On Monday, Sonando was sentenced to 20 years in prison. His co-defendants received suspended sentences ranging from 10 months to five years. Three other community leaders received 15 to 30 year sentences in absentia. Those responsible for killing the unarmed girl have not faced legal action.
In southern Cambodia, a coalition of NGOs claim that more than 12,000 people have lost their homes, farmland, community forests or grazing land through the development of industrial sugarcane plantations, 10 of which have been linked to CPP senator-tycoon Ly Yong Phat.
With both state and private security forces having been accused of burning crops and shooting livestock, the Clean Sugar Campaign is calling on the European Union to boycott Cambodian “blood sugar” — an export that benefits from a duty- and quota-free EU trade initiative aimed at “fostering development” in the world’s poorest countries.
At Boeung Kak, protests have been quashed by police with riot shields, motorbike helmets and electric batons. Live ammunition and bulldozers have been used at other disputed sites in the city. Elsewhere in the country, the story is much the same.
As protests become more common, Cambodian authorities are increasingly resorting to violence, says Amnesty International researcher Rupert Abbott.
“The government and the authorities can be incredibly paranoid,” says Abbott, who believes they are seeing resistance over land issues “as a challenge to their authority and the supremacy of the Cambodian People’s Party.”
Cambodian authorities have staunchly defended their actions. “We cannot let the people fight on the streets,” Cambodia Council of Ministers spokesman Phay Siphan has said. “We keep law and order.”
According to CPP National Assembly member Cheam Yeap, “the impact (of land concessions) is just so little compared to the benefits for the country’s economy. . . . The affected people should understand that they should sacrifice for the nation in order to help government in reducing people’s poverty.”
In August 2011, the World Bank announced it was suspending all future loans to Cambodia until the Boeung Kak issue is resolved. Shortly thereafter, the prime minister declared that a small parcel of land would be put aside at the site for the lake’s remaining residents.
While 779 families were granted titles in this area, 96 — including Phan Chhunreth’s — were initially excluded. At least 20 plots were allegedly awarded to Lao Meng Khin, the senator, and his wife. Twenty-six excluded families later accepted undisclosed cash settlements. The area promised by the prime minister has yet to be officially demarcated. The World Bank lending freeze is still in place.
Emboldened by local media attention and the support of several NGOs, Boeung Kak’s remaining residents have vowed to protest until every excluded family receives a settlement. Since May, however, at least 17 local land activists have been arrested.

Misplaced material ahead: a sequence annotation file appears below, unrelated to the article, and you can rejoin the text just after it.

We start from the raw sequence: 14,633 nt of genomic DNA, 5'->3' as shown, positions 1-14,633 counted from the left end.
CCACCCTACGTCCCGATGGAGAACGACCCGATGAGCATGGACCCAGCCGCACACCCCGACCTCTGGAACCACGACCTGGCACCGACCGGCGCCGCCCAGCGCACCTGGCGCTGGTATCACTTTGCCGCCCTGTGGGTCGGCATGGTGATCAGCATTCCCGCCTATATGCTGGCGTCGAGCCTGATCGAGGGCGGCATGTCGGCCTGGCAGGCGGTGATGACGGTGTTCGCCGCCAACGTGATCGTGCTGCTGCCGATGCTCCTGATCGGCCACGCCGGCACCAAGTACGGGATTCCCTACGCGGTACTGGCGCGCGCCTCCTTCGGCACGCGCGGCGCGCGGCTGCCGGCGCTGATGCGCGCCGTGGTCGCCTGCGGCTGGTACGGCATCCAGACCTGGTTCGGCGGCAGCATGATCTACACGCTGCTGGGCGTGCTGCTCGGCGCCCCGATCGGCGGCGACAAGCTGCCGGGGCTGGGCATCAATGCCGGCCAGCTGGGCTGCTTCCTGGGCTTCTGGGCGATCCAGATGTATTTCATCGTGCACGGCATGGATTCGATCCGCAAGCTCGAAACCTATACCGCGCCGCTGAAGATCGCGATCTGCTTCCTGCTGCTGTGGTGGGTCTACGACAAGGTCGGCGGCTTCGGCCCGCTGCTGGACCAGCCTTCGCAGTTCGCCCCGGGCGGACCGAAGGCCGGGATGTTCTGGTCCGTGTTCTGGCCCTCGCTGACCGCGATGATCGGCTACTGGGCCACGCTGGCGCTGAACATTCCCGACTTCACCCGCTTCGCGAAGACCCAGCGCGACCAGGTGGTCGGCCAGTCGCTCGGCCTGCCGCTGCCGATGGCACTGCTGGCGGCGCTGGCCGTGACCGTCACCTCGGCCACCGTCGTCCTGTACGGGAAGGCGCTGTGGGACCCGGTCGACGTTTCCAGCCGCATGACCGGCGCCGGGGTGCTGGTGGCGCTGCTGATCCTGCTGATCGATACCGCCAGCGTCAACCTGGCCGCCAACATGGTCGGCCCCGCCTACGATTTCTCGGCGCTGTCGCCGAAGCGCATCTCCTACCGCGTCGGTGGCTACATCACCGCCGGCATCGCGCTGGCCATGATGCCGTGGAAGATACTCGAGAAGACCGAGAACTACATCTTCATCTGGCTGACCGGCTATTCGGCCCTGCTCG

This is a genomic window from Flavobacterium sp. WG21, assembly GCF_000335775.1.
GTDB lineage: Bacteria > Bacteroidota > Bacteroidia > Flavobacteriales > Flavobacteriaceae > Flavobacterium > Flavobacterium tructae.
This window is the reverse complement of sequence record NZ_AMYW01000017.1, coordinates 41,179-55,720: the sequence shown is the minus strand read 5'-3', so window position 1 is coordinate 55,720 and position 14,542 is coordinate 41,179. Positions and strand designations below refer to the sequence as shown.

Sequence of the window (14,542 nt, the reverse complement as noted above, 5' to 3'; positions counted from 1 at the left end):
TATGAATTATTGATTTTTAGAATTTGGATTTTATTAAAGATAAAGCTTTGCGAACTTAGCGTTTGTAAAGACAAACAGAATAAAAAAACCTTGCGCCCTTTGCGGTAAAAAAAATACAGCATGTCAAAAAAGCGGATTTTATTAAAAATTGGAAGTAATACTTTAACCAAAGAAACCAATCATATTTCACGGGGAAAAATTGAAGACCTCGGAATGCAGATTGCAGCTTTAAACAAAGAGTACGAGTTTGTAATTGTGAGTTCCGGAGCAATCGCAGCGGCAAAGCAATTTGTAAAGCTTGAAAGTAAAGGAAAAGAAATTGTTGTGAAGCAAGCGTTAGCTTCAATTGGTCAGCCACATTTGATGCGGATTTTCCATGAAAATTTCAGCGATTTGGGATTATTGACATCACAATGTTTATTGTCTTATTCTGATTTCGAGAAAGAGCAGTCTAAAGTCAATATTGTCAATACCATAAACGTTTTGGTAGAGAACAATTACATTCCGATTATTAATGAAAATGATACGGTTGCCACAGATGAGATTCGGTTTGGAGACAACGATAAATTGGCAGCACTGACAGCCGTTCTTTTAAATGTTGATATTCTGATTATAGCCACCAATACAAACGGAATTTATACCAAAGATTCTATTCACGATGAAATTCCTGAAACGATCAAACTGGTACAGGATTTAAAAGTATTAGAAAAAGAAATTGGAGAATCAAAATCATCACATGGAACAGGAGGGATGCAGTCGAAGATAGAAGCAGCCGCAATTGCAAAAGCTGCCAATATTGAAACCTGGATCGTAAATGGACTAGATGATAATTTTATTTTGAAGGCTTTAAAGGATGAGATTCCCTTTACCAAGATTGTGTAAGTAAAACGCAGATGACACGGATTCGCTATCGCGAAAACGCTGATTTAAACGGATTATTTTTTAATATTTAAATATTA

International pressure, nevertheless, seems to be having some effect. In June, 13 Boeung Kak women, including Phan Chhunreth, had their sentences commuted after spending more than a month in prison. Their vocal supporters included U.S. Secretary of State Hillary Clinton and their appeal trial was attended by representatives from several Western embassies.
Tol Srey Pov, 35, is a village leader and part of the so-called “Boeung Kak 13” released in June. She has been arrested twice before.
The ground around her community office is strewn with rubble. Nearby, children play on the vast expanse of sand that used to be Boeung Kak lake. A fishing boat lies half-buried at its edge. The imposing grey façade of Cambodia’s Council of Ministers is just visible to the south.
“The government doesn’t care about the people,” Srey Pov says. “The rich get richer; the poor only get poorer. . . . There are many injustices in Cambodia.”
According to Ou Virak, president of the Cambodian Centre for Human Rights, the majority of forced evictions in Phnom Penh are simply a matter of land speculation.
“These companies are basically government officials with power trying to grab these lands so they can actually sell it later on,” Virak says. “Thousands and thousands of families are being affected and nothing happens . . . not a single building goes up.”
Eight kilometres south of Boeung Kak, the 26-square-kilometre Boeung Tumpun lake is currently being filled with sand. “In one or two years,” Virak says, “it’s going to be the same thing as Boeung Kak.”
LAND DISPUTES IN NUMBERS
Cambodian land activists currently incarcerated in Phnom Penh
Land concessions granted since a temporary moratorium was announced on May 7
Years the CPP has dominated Cambodian politics. Hun Sen has been prime minister since 1985
Communities in Phnom Penh currently awaiting eviction
Families at Boeung Kak Lake still awaiting land titles
Vacant plots within Boeung Kak Lake’s 12.44-hectare settlement area
Land concessions and mining licenses granted by the government since 1996
Student volunteers dispatched across Cambodia this year to measure properties and issue land titles. They are only measuring properties in undisputed areas